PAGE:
Collection/Fonds
Burnaby Historical Society Community Archives collection
Series
Oral History series
Item No.
100-13-08_Track_2
Media Type
Sound Recording
Web Notes
Interview was digitized in 2010 allowing it to be accessible on Heritage Burnaby. The digitization project was initiated by the Community Heritage Commission with support from City of Burnaby Council and the BC History Digitization Program of the Irving K. Barber Learning Centre, University of British Columbia. It was recognized by the Heritage Society of BC with an award in 2012.
Audio Tracks

Track two of interview with Dr Blythe Eagles and Dr Violet Eagles

Images
Less detail

Interview with Charles A. Purdon and May E. Purdon July 9, 1975 - Track 1

https://search.heritageburnaby.ca/permalink/oralhistory91
Repository
City of Burnaby Archives
Summary
This portion of the interview pertains to Charles A. Purdon's employment history and first years of marriage to May E. Purdon.
Date Range
1904-1932
Length
0:08:08
  1 Audio  
Repository
City of Burnaby Archives
Summary
This portion of the interview pertains to Charles A. Purdon's employment history and first years of marriage to May E. Purdon.
Date Range
1904-1932
Length
0:08:08
Subject
Transportation - Rail
Geographic Access
Saskatchewan
Interviewer
Bradbury, Dr. Bettina
Interview Date
July 9, 1975
Scope and Content
Recording is a taped interview with Charles A. Purdon and May E. Purdon by SFU graduate student Bettina Bradbury July 9, 1975. Major themes discussed are: the Depression and Canadian politics. To view "Narrow By" terms for each track expand this description and see "Notes".
Biographical Notes
May Eliza was born in London, England in 1907. She came out to Regina with her family when she was eleven. Charles A. Purdon was born February 28, 1904 in London, England. He came to Canada in 1925 from China where he had been working as an accountant for the previous three years. Charles first came to Vancouver and joined the Royal Canadian Mounted Police (RCMP) but within a week he was sent to Regina. This is where he met May. May and Charles got married in 1926 and Charles began working as an accountant for the Saskatchewan Wheat Growers, then for the Canadian Wool Growers before being laid off. In October of 1930, Charles and May left Regina for Vancouver Island. Charles drove himself out and May rode the train with her children; twin boys and a daughter, only one year apart. They settled at May’s parent’s second house in Coombs. The Purdons arrived in Burnaby in December of 1932 and rented a house on Edmonds Street. Charles was unable to do road work and instead found work through the Liberal Party and also with the Municipal engineers indoors on a number of projects. In 1938 the Purdons were able to get into a reverted house built by Ernie Winch at Maple Avenue (then Jubilee) and Nelson Avenue that had nine bedrooms. They paid ten dollars a month to the municipality for use of this property. May Eliza Purdon died April 6, 1983 at the age of seventy-six.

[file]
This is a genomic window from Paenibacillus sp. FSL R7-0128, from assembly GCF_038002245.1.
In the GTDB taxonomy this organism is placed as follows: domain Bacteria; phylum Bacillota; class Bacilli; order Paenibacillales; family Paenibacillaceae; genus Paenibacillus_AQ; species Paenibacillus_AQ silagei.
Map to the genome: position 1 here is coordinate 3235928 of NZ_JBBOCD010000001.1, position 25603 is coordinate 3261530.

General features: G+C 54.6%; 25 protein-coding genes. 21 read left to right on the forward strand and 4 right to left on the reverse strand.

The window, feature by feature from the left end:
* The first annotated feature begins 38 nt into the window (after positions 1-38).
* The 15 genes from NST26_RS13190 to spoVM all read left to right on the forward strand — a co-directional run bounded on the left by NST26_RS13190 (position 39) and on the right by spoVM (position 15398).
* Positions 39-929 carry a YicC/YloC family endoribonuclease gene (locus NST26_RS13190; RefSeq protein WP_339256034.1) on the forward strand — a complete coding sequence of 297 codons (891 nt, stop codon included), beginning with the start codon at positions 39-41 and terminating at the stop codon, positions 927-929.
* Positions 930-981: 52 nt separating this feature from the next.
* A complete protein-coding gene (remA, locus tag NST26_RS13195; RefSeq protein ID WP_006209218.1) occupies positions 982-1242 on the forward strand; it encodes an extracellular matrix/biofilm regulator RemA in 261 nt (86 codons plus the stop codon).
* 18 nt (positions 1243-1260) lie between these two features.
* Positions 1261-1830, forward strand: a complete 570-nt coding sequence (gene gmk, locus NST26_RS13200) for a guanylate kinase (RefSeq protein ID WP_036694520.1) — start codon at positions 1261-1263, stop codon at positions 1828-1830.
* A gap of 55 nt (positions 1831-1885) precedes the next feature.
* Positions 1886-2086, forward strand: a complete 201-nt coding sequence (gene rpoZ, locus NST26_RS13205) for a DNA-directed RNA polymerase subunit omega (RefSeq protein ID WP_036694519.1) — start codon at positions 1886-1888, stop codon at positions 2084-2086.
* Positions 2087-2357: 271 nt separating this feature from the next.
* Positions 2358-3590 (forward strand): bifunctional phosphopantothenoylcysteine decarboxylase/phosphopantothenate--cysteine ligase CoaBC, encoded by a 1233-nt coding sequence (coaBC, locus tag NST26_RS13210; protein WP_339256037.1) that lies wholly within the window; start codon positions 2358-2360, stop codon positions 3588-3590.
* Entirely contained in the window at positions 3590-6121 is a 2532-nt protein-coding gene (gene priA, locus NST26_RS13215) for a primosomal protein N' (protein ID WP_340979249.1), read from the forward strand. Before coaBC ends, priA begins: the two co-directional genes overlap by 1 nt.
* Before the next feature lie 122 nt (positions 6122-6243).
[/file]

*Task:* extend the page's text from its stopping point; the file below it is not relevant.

Total Length
1:40:03
Other Tracks
View All Tracks
Interviewee Name
Purdon, Charles A.
Purdon, May Eliza
Interviewer Bio
Bettina Bradbury teaches history and women's studies at York University. She is the author of Wife to Widow. Lives, Laws and Politics in Nineteenth-century Montreal. (Vancouver: University of British Columbia Press, June 2011), 520p; Working Families. Age, Gender and Daily Survival in Industrializing Montreal. (Toronto: Canadian Social History Series, McClelland and Stewart, 1993); (Republished Toronto: Oxford University Press, 1996) (3rd edition, Toronto: University of Toronto Press, 2007). These interviews were undertaken after she completed her MA at Simon Fraser University in 1975 with the support of an LIP grant.